Pastor Chuck Baldwin
July 10, 2001
Despite a robust economy, most people agree that America is in trouble. All indicators point to the fact that our country is facing moral and spiritual bankruptcy. While myriad institutions greatly contribute to the current calamitous condition, none are more to blame than America's pulpits. Many recent studies reveal that the present generation of preachers is sick and getting sicker.
This was not the case in early America. Most of the schools now identified as "Ivy League" were established for the purpose of preaching the Gospel of Jesus Christ. Yes, that includes Harvard.
In Colonial America, pastors were among the most respected members of society, as well as the most trusted. Not only did people expect to learn the Bible from these honorable sages, but also they trusted their pastors to keep them informed as to political and social issues. On virtually every issue impacting social and political life, pastors led the way. It's not that way today.
The Washington Times recently reported that church members are less willing to "encourage their children to follow the call [to preach] or uphold the pastor's work." Neither is the pulpit followed in the culture generally. Opposition to the pastor's work comes from both within and without of the church. All of this isn't lost to those struggling in the ministry, either.
Shiloh Place Ministries quotes sources such as Focus on the Family, Ministries Today, Charisma Magazine, and others as saying:
*1,500 pastors leave the ministry each month due to moral failure, spiritual burnout, or contention in their church.
*America is experiencing a net loss of 3,000 churches each year.
*50% of pastors' marriages will end in divorce.
*70% of pastors constantly fight depression.
*80% of pastors and 84% of pastors' wives are discouraged with the ministry.
*70% of pastors do not have a close friend, or confidant.
*50% are so discouraged that they would leave the ministry if they could, but have no other way of making a living.
*80% of pastors' children must seek professional help for depression by the time they become adults.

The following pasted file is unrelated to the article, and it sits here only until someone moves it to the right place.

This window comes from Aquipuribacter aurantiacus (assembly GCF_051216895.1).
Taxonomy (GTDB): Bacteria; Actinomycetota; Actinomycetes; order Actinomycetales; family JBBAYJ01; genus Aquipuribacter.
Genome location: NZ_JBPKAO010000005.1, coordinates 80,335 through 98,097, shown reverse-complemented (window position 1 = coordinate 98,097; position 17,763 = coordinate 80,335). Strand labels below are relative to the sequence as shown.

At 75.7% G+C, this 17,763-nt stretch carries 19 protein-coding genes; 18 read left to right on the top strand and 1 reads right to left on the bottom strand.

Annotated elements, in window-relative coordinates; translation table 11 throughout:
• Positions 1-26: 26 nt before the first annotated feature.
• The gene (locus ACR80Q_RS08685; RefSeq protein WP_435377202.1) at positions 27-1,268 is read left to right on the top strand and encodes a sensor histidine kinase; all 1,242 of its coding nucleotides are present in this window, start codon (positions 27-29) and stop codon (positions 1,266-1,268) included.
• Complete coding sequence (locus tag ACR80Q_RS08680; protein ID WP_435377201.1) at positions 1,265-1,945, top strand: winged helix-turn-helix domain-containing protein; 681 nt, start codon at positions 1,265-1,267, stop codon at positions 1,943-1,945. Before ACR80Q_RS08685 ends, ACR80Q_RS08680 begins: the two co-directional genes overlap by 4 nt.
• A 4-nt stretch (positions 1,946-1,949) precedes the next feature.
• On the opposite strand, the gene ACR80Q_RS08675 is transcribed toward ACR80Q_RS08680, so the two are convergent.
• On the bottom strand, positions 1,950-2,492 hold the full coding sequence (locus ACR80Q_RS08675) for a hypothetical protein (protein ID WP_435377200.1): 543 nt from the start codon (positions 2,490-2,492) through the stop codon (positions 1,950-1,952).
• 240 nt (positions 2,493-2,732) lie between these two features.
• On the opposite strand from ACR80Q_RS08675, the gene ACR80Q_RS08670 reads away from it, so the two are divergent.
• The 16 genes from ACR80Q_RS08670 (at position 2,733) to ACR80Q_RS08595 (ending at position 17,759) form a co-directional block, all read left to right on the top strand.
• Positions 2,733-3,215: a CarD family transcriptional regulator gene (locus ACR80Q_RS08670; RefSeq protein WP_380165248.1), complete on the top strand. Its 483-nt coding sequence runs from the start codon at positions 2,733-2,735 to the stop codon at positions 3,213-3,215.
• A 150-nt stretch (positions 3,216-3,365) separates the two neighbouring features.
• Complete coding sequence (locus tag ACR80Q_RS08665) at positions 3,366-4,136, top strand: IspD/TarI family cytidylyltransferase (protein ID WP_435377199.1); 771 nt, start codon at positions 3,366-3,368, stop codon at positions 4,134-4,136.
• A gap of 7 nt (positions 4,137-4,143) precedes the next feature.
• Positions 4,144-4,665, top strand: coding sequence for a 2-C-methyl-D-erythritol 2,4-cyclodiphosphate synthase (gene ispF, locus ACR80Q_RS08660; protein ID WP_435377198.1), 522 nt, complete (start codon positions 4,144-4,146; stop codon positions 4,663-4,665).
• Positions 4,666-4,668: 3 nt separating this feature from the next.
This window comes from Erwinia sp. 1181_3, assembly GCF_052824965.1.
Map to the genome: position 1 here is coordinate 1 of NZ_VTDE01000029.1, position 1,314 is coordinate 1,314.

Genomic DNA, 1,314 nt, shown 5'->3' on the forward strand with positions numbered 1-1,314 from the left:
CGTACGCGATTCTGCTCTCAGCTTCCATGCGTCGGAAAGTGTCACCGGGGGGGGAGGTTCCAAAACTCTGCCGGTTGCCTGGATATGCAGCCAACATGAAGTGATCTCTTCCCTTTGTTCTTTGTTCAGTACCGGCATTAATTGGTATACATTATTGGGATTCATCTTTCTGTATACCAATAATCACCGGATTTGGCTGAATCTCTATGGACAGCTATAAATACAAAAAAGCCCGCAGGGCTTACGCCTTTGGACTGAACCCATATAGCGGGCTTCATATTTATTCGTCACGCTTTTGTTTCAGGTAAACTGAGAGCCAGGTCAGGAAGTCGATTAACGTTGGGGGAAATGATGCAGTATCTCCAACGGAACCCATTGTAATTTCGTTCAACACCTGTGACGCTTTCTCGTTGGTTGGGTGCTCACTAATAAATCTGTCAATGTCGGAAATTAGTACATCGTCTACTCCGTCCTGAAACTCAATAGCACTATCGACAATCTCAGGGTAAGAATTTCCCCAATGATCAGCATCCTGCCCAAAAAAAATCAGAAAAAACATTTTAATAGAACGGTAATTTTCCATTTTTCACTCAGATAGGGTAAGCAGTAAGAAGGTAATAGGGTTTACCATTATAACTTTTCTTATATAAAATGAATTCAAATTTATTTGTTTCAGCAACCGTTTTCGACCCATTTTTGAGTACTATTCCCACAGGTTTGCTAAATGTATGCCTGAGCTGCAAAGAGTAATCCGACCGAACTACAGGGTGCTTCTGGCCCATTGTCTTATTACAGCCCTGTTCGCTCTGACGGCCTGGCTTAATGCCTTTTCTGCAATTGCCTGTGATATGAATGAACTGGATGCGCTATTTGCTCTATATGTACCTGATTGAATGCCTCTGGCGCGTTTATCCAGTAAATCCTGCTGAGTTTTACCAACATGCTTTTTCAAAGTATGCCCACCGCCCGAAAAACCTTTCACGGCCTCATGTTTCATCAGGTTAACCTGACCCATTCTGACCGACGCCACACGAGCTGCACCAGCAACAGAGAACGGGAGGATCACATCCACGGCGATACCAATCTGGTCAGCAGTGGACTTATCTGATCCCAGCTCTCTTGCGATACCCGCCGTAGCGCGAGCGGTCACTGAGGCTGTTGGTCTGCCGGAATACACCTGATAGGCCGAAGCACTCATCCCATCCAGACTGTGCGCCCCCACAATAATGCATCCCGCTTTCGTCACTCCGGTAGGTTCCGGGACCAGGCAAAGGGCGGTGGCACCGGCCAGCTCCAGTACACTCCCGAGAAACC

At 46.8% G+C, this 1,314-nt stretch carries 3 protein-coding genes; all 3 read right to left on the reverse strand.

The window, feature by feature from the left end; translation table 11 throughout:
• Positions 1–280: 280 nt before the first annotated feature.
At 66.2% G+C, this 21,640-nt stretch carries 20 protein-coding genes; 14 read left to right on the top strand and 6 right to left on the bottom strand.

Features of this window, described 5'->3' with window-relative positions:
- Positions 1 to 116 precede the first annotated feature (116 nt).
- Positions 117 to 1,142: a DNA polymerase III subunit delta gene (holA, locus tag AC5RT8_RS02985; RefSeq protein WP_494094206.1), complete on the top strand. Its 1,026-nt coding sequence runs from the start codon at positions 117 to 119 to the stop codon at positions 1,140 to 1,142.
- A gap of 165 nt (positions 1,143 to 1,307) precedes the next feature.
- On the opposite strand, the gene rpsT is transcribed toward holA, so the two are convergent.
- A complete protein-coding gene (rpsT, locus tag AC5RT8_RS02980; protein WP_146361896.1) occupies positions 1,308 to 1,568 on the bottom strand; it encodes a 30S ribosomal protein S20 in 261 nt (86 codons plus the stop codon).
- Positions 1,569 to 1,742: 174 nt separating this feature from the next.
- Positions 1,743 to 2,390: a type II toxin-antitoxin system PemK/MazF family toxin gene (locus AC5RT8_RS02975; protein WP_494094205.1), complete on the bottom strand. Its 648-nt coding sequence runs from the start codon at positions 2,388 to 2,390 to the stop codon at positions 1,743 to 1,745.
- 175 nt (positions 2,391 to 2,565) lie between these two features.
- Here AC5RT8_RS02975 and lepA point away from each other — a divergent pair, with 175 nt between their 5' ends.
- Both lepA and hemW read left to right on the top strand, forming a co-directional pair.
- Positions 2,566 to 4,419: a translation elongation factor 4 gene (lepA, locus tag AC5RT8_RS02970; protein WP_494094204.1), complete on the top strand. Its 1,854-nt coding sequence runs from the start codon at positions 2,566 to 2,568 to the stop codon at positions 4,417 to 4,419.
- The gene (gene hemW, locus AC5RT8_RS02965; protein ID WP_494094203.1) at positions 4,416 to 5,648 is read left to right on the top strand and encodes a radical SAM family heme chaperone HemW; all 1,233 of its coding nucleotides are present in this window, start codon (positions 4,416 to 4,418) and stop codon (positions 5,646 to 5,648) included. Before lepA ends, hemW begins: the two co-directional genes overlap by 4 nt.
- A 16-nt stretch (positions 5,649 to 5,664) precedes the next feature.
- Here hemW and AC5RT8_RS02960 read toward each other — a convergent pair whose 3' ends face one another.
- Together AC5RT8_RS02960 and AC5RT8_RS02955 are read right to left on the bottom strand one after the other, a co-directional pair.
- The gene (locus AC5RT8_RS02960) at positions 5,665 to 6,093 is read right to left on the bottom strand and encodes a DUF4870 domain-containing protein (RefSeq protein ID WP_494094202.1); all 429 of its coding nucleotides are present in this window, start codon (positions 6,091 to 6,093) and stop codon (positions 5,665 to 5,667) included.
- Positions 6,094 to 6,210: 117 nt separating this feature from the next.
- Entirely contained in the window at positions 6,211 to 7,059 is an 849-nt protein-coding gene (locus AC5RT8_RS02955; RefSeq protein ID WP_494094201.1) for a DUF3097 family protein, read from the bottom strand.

*85% said their greatest problem is they are sick and tired of dealing with problem people, such as deacons, elders, board members, and associate ministers.
*80% of pastors' wives feel left out and unappreciated by the church members.
*80% of pastors' wives wish their husband would choose another profession.
*A majority of pastors' wives say that the most destructive event that has occurred in their marriage and family was the day they entered the ministry.
If this is the condition of America's churches, should it be any wonder that our nation in general is in crisis? After all, the nation is but a reflection of its churches. DeTocqueville noted that the source of America's greatness was its churches, not its businesses, schools or political institutions. He was right. As the pulpit goes, so goes the nation.
The truth is, however, we have the kind of pulpits that the people in the pews want and expect. They don't want preachers; they want promoters. Bible exhortation has been replaced with entertainment evangelism. Revival has been replaced with recreation. Sin has been redefined to the point that it is unrecognizable. Our values are shaped by Hollywood, not by Heaven. And any pastor who decides to give sin a first name will find himself in the unemployment office post haste.
If the Apostle Paul himself were making application to the average church today, he would be immediately dismissed from consideration. Today's ministers resemble snake oil salesmen more than Spirit-filled prophets. And that's just what people want. Bible stories such as Daniel in the lion's den and the beheading of John the Baptist are as irrelevant to this current generation of church goers as a virginity belt is to a street walker, and equally desirable.
The answer to America's downhill spiral rests with America's churches. And it's not a money problem, either. (If money were the answer, we would already be living in Paradise.) It's a heart problem. Instead of taking money from taxpayers, churches should be giving to taxpayers something money can't buy: some old fashioned moral and spiritual leadership.
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